Great Fall Foliage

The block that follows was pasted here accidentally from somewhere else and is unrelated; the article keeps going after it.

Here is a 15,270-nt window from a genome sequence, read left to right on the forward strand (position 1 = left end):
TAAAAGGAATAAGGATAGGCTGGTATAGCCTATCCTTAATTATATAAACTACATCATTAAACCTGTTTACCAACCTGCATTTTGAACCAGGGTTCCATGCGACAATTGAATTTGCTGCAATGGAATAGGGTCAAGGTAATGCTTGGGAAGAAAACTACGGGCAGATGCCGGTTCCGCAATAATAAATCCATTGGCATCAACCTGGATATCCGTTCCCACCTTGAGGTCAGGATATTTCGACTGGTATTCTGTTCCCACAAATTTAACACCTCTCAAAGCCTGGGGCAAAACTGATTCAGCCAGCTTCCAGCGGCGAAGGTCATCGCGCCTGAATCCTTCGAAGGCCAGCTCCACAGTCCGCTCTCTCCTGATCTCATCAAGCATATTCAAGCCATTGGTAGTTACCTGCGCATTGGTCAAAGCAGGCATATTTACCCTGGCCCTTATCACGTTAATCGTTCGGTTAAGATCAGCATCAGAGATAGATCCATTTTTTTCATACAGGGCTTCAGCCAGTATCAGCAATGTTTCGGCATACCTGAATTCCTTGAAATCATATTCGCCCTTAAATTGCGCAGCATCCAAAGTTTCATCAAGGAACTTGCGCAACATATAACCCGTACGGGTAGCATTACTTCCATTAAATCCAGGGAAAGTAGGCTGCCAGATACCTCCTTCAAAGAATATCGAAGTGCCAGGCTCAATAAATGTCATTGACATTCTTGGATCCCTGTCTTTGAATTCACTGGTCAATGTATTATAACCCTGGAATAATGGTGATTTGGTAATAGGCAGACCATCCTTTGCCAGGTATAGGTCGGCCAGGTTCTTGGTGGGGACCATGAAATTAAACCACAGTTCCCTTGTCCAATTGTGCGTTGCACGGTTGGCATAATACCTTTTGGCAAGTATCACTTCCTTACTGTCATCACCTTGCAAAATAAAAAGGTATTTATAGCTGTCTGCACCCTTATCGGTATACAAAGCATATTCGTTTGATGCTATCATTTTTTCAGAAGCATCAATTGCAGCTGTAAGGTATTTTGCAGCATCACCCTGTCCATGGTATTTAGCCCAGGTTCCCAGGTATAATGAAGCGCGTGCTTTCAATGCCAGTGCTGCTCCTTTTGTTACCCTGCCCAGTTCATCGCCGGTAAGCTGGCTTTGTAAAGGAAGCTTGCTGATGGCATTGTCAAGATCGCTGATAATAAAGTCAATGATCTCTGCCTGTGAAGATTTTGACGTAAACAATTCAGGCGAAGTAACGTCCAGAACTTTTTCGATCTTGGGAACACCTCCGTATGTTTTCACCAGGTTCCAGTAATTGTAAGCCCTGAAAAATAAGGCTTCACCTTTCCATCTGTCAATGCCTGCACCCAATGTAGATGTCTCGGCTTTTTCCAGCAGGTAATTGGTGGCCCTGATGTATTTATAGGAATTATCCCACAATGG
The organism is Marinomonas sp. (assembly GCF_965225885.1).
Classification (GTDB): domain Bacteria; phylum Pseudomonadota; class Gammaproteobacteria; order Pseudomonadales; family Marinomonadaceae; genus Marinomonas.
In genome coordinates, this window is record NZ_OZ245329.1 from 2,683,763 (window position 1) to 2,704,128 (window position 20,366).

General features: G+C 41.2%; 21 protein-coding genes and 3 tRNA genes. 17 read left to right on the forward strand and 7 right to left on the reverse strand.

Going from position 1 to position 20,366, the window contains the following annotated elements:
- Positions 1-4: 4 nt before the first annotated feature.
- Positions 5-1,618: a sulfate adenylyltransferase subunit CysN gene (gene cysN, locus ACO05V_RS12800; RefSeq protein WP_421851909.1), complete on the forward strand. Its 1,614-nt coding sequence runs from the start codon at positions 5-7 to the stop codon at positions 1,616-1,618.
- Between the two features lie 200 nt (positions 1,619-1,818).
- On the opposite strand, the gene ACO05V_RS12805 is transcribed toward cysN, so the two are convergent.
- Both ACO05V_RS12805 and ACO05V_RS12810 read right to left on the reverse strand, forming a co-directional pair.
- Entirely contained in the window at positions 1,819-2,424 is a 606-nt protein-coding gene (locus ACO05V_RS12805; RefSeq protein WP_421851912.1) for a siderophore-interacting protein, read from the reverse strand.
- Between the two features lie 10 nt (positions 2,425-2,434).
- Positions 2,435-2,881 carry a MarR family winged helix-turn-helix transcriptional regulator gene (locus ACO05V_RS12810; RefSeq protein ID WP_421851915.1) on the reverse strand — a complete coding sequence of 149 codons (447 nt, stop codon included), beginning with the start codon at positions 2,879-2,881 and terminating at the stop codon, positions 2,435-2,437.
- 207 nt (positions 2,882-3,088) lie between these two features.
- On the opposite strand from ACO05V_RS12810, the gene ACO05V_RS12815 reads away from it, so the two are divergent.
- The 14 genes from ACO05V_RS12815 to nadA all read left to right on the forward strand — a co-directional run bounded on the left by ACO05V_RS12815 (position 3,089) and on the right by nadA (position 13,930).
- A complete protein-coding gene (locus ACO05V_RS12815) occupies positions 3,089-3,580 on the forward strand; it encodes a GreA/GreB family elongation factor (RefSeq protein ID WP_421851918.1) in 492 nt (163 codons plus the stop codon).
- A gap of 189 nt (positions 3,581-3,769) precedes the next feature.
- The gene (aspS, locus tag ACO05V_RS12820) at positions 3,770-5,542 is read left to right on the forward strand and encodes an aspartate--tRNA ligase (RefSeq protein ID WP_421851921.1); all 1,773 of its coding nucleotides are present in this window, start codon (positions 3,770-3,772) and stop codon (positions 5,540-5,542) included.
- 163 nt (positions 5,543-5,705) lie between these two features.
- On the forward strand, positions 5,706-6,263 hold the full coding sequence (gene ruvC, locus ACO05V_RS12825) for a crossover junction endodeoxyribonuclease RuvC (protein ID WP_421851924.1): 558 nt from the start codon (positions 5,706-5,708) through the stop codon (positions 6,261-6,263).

first_img“The Weather Channel has color maps on the Internet that are supposed to show thewaves of color as they move through the mountains,” he said. “Services like that canprovide a much more accurate short-term picture than a long-range forecast like this.” * Cool nights with no freezes or frosts. “Overall, fall colors should be well above average,” Coder said. “The yellows may not beas intense. But the oranges and reds are on line to be great if the weather cooperatesbetween now and then.” “We’ve got a good leaf volume out there,” Coder said. “And so far we’ve had a prettygood year in terms of disease and environmental problems that affect tree health.” Fall foliage colors come in waves, starting with yellows and moving through the orangesto a final red-leaf peak. A person’s definition of the “peak” season may depend on whetherthe definer prefers yellow leaves or red. * Slight drought conditions in the last half of the growing season and on into the fall. Other factors, he said, include the volume of leaves on the trees and the overall health ofthe leaves. “From Aug. 15 to Sept. 15,” he said, “we usually got a lot of nervous calls from peopleabout the leaves ‘going early.’ They see the wild muscadines and maybe the yellow poplarsturning yellow and get worried. But that’s normal.” * Cool, bright, sunny days. “It doesn’t take much to break the leaves off,” he said. “The leaves are barely held onto thetree while they change color in the fall. A lot of wind and rain can knock them off beforethey develop their full color.” But Coder said he wouldn’t hinge all his foliage-viewing plans on that prediction. “The last two weeks of October and the first week of November are on schedule to begreat stuff,” he said. “Right now it looks like the orange peak should be about Oct. 29.” All Coder can vouch for now, he said, is that the stage is set for fall colors well aboveaverage. “The factors that set the intensity of the color have been very favorable,” he said. “Nowwe have to get the weather that will hold the leaves on the trees.” An early frost or freeze, heavy rains or high winds could undo it all, Coder said. Many yellow-leaf trees, he said, tend to color and drop early in any year but are morelikely to go prematurely in dry years. “This is not atypical. It’s really a keen indicator of theseason,” Coder said. The peak of the season, he said, is still more than a month away. Coder said cool, clear and dry are the keys to vivid fall foliage colors: “Dry weather helps bring out the best colors,” said Kim Coder, a University of Georgiaforester. “The weather we’ve had so far has set up an above-average year for fall foliage innorth Georgia.” To learn more about fall leaf colors, check the UGA D.B. Warnell School of ForestResources’ “Poetry of Color in the Woods” page on theWorld Wide Web. Dry late-summer weather has hurt south Georgia farm crops. But in north Georgia, thelack of rain has helped set the stage for what could be a glorious fall foliage season.last_img

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